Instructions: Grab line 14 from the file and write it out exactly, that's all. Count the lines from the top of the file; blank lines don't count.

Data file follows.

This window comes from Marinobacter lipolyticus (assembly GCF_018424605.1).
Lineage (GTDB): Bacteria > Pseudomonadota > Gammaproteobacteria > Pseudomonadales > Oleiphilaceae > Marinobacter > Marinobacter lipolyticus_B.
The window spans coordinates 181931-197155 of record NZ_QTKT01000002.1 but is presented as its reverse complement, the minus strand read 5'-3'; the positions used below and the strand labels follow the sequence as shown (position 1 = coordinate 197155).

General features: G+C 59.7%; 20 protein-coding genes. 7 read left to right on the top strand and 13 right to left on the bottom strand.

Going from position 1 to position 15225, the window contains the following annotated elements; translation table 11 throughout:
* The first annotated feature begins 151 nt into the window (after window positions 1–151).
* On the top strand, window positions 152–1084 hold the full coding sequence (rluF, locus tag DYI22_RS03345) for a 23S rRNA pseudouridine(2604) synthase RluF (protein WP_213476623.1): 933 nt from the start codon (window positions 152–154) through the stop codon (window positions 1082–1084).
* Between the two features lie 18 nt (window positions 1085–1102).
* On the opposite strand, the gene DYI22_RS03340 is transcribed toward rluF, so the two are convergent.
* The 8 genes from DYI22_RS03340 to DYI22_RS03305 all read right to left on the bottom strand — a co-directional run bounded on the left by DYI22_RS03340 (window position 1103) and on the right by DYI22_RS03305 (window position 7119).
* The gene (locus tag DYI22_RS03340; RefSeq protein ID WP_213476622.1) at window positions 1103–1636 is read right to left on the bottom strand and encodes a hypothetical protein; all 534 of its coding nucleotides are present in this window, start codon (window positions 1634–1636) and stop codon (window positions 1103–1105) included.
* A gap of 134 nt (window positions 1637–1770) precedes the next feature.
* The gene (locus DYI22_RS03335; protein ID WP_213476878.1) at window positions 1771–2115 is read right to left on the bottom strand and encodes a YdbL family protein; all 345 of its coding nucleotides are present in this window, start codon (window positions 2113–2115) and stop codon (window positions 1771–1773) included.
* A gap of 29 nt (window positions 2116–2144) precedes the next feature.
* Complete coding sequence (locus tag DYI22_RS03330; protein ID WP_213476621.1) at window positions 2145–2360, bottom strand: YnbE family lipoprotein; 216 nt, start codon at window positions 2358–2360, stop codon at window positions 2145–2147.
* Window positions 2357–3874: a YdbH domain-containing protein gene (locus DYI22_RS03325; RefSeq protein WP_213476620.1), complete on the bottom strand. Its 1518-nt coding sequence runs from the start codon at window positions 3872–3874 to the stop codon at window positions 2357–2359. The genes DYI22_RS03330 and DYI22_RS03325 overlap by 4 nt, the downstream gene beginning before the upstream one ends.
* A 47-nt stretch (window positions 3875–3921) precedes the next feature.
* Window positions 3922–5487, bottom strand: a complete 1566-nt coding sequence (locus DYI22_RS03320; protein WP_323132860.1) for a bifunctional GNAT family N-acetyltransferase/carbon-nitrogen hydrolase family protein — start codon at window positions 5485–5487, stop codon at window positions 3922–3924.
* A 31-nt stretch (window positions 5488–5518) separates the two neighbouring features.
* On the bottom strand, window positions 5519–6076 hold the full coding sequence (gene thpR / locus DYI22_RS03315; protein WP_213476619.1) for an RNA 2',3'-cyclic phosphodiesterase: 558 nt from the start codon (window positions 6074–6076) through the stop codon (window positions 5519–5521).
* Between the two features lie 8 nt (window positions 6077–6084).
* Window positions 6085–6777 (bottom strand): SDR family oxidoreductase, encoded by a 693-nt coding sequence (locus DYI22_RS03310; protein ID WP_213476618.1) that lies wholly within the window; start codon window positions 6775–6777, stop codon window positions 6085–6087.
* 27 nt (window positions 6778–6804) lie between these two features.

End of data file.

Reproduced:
* A gap of 29 nt (window positions 2116–2144) precedes the next feature.